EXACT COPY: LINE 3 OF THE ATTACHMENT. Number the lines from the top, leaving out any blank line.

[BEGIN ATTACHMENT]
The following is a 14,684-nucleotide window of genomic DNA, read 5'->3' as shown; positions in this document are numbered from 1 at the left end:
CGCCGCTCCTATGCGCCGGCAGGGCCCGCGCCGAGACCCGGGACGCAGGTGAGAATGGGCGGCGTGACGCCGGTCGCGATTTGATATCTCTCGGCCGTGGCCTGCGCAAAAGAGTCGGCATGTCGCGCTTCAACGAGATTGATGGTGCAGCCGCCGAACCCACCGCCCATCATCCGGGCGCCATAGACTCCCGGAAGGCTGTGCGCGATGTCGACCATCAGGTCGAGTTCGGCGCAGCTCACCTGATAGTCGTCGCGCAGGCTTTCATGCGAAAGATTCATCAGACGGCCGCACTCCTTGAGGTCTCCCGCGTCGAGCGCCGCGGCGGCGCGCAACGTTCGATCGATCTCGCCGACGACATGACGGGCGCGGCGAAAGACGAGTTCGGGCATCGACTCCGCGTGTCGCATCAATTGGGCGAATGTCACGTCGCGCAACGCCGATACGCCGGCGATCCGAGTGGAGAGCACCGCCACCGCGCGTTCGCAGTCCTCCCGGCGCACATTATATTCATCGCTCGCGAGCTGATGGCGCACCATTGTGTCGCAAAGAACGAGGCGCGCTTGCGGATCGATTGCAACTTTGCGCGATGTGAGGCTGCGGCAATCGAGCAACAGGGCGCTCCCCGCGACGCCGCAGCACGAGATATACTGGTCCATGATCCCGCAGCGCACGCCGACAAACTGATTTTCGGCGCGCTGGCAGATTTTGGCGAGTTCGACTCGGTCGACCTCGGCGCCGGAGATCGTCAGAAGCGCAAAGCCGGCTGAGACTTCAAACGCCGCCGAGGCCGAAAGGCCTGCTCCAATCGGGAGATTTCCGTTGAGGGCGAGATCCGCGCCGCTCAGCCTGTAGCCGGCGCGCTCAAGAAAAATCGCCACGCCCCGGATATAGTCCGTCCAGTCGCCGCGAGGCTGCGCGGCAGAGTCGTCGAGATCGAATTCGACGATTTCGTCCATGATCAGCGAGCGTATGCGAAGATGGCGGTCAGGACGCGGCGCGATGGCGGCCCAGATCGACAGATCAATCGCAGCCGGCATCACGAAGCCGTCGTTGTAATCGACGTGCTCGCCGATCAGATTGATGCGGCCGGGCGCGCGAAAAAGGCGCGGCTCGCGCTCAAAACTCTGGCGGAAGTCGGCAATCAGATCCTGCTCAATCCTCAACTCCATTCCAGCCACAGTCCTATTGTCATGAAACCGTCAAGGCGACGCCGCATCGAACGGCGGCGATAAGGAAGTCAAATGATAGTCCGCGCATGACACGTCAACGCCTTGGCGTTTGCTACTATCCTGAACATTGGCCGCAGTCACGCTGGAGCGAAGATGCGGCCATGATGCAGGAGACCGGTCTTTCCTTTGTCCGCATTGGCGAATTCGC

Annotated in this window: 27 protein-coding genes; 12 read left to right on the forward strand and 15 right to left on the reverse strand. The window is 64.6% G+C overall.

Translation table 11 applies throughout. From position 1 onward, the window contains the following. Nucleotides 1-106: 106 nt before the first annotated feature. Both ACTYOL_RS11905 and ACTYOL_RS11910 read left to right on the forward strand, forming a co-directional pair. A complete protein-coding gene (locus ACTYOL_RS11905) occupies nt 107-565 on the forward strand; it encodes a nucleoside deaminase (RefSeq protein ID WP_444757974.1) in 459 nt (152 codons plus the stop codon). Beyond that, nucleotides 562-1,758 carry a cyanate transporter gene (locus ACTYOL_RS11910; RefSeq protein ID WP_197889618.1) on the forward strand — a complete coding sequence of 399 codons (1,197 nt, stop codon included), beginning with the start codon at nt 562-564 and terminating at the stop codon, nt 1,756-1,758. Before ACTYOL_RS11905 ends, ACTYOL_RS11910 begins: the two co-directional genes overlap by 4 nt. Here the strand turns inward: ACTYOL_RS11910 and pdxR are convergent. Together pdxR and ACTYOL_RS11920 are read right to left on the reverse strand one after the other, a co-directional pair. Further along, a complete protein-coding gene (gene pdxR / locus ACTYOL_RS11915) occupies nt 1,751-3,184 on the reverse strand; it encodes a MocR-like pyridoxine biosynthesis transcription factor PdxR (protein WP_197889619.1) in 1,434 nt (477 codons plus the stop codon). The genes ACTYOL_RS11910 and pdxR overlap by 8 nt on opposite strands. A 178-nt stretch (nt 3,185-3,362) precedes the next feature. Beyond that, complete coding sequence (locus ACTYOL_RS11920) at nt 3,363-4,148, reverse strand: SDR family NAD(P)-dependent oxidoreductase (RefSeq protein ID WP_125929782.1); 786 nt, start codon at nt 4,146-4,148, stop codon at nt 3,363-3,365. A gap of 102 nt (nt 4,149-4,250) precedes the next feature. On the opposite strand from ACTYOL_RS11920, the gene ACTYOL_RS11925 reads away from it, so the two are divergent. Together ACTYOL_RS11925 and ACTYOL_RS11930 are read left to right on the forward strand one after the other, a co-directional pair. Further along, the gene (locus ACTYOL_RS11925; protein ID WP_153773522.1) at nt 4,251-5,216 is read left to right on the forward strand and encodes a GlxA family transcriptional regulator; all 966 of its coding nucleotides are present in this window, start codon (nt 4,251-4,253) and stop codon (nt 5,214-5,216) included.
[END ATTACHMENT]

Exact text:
Annotated in this window: 27 protein-coding genes; 12 read left to right on the forward strand and 15 right to left on the reverse strand. The window is 64.6% G+C overall.